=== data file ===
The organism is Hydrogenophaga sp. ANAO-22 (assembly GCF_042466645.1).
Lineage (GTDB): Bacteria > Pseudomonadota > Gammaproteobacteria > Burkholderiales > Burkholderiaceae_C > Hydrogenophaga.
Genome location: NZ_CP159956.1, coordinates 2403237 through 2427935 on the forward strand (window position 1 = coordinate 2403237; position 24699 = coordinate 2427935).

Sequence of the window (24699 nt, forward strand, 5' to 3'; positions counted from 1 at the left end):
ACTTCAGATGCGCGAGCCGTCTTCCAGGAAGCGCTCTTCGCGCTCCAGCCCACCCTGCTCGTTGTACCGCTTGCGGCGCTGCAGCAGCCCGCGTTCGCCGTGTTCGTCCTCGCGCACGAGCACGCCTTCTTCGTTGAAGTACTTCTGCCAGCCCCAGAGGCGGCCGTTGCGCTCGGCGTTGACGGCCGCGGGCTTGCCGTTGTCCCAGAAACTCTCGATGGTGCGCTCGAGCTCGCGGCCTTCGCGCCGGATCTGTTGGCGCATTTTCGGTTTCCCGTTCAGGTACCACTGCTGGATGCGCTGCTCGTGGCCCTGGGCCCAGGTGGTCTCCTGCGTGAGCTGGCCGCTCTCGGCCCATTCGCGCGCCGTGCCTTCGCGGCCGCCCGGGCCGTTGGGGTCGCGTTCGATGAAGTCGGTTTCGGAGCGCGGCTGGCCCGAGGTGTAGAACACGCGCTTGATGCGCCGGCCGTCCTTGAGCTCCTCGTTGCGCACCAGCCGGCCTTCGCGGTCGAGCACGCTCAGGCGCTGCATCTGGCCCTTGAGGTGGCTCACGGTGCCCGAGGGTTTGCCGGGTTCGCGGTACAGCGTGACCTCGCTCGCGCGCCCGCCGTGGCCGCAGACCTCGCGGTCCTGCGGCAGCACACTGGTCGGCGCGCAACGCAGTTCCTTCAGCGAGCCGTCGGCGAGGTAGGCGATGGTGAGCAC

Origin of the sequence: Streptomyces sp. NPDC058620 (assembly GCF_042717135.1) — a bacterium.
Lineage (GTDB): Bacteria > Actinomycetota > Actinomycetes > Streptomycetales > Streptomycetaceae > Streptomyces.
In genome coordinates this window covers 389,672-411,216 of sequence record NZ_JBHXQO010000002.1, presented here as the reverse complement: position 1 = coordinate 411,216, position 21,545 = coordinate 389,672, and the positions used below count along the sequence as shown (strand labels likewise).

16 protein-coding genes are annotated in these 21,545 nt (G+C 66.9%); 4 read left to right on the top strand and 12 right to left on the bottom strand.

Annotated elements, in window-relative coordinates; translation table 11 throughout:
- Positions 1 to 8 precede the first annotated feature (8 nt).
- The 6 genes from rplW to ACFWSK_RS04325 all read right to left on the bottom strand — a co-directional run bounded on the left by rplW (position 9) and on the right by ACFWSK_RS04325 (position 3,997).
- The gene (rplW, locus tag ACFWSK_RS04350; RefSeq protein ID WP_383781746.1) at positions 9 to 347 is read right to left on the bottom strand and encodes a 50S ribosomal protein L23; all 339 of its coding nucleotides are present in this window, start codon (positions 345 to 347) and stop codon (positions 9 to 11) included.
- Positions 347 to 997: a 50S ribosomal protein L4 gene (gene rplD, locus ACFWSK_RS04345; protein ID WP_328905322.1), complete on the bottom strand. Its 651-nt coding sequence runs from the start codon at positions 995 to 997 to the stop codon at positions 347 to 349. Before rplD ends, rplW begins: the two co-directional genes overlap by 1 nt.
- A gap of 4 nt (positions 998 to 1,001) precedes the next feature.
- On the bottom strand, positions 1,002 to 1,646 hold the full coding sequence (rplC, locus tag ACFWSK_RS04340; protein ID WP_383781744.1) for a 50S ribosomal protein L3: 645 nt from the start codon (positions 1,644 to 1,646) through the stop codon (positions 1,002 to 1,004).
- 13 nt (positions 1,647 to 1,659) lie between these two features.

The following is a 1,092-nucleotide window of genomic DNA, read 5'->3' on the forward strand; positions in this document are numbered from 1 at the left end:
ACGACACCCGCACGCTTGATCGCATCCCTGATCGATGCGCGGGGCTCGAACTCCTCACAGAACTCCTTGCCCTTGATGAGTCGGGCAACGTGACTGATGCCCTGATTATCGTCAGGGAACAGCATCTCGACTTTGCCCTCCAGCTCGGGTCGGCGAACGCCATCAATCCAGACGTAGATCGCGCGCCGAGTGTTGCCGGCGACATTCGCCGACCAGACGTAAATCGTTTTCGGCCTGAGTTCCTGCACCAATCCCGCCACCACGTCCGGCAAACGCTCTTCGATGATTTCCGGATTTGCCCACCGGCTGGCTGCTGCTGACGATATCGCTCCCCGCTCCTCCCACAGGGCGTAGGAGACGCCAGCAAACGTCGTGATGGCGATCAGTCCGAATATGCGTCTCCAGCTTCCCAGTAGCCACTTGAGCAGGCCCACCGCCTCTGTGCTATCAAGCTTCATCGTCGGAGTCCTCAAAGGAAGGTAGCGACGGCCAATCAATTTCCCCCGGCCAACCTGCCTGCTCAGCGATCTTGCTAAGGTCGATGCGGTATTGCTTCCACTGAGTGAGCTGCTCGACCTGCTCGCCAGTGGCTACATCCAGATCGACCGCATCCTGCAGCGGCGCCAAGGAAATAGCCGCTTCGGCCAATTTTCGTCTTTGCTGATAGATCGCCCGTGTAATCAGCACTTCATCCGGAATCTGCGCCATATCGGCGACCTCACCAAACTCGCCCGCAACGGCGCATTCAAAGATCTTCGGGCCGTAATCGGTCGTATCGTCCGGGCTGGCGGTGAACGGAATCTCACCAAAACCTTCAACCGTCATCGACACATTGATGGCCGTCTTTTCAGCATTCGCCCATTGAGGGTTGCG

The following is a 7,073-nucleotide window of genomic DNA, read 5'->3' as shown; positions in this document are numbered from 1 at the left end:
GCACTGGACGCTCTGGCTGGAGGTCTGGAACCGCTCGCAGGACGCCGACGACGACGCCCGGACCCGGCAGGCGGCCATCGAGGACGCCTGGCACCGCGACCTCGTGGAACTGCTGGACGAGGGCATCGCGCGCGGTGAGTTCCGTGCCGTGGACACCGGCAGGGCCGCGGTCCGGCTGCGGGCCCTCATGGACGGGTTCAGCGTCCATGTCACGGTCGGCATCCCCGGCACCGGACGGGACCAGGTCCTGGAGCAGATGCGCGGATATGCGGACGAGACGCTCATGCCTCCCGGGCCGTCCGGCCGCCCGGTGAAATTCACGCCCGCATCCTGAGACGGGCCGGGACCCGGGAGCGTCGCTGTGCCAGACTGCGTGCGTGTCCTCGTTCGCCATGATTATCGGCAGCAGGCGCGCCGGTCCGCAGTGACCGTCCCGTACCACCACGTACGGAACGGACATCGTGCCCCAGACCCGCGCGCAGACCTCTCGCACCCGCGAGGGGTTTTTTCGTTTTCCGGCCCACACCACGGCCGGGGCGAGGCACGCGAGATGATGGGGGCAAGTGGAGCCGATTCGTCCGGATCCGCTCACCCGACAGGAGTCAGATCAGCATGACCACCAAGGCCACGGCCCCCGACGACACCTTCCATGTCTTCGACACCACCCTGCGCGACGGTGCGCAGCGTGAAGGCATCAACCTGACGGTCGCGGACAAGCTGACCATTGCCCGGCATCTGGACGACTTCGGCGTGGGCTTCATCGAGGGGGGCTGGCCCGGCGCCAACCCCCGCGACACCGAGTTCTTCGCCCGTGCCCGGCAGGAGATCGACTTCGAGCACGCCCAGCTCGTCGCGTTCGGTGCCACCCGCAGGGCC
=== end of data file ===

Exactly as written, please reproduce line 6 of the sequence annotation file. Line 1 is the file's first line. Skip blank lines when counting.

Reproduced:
Origin of the sequence: Streptomyces sp. NPDC058620 (assembly GCF_042717135.1) — a bacterium.